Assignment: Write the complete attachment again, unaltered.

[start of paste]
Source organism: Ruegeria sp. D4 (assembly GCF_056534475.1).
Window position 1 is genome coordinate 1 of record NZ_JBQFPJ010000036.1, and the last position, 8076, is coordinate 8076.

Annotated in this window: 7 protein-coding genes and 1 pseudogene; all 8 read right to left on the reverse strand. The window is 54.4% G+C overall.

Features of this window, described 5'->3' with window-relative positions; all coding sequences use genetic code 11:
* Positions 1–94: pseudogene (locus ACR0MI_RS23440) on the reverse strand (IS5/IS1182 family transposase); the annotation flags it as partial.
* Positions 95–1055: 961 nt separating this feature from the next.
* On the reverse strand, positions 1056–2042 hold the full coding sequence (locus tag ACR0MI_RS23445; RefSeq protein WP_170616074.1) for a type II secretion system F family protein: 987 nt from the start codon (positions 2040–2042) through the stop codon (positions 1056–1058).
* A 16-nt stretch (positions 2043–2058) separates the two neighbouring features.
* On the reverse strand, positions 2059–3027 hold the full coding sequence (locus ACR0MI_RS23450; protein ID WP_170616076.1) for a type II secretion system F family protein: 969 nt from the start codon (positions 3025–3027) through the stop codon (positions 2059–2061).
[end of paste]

Source organism: Ruegeria sp. D4 (assembly GCF_056534475.1).
Window position 1 is genome coordinate 1 of record NZ_JBQFPJ010000036.1, and the last position, 8076, is coordinate 8076.

Annotated in this window: 7 protein-coding genes and 1 pseudogene; all 8 read right to left on the reverse strand. The window is 54.4% G+C overall.

Features of this window, described 5'->3' with window-relative positions; all coding sequences use genetic code 11:
* Positions 1–94: pseudogene (locus ACR0MI_RS23440) on the reverse strand (IS5/IS1182 family transposase); the annotation flags it as partial.
* Positions 95–1055: 961 nt separating this feature from the next.
* On the reverse strand, positions 1056–2042 hold the full coding sequence (locus tag ACR0MI_RS23445; RefSeq protein WP_170616074.1) for a type II secretion system F family protein: 987 nt from the start codon (positions 2040–2042) through the stop codon (positions 1056–1058).
* A 16-nt stretch (positions 2043–2058) separates the two neighbouring features.
* On the reverse strand, positions 2059–3027 hold the full coding sequence (locus ACR0MI_RS23450; protein ID WP_170616076.1) for a type II secretion system F family protein: 969 nt from the start codon (positions 3025–3027) through the stop codon (positions 2059–2061).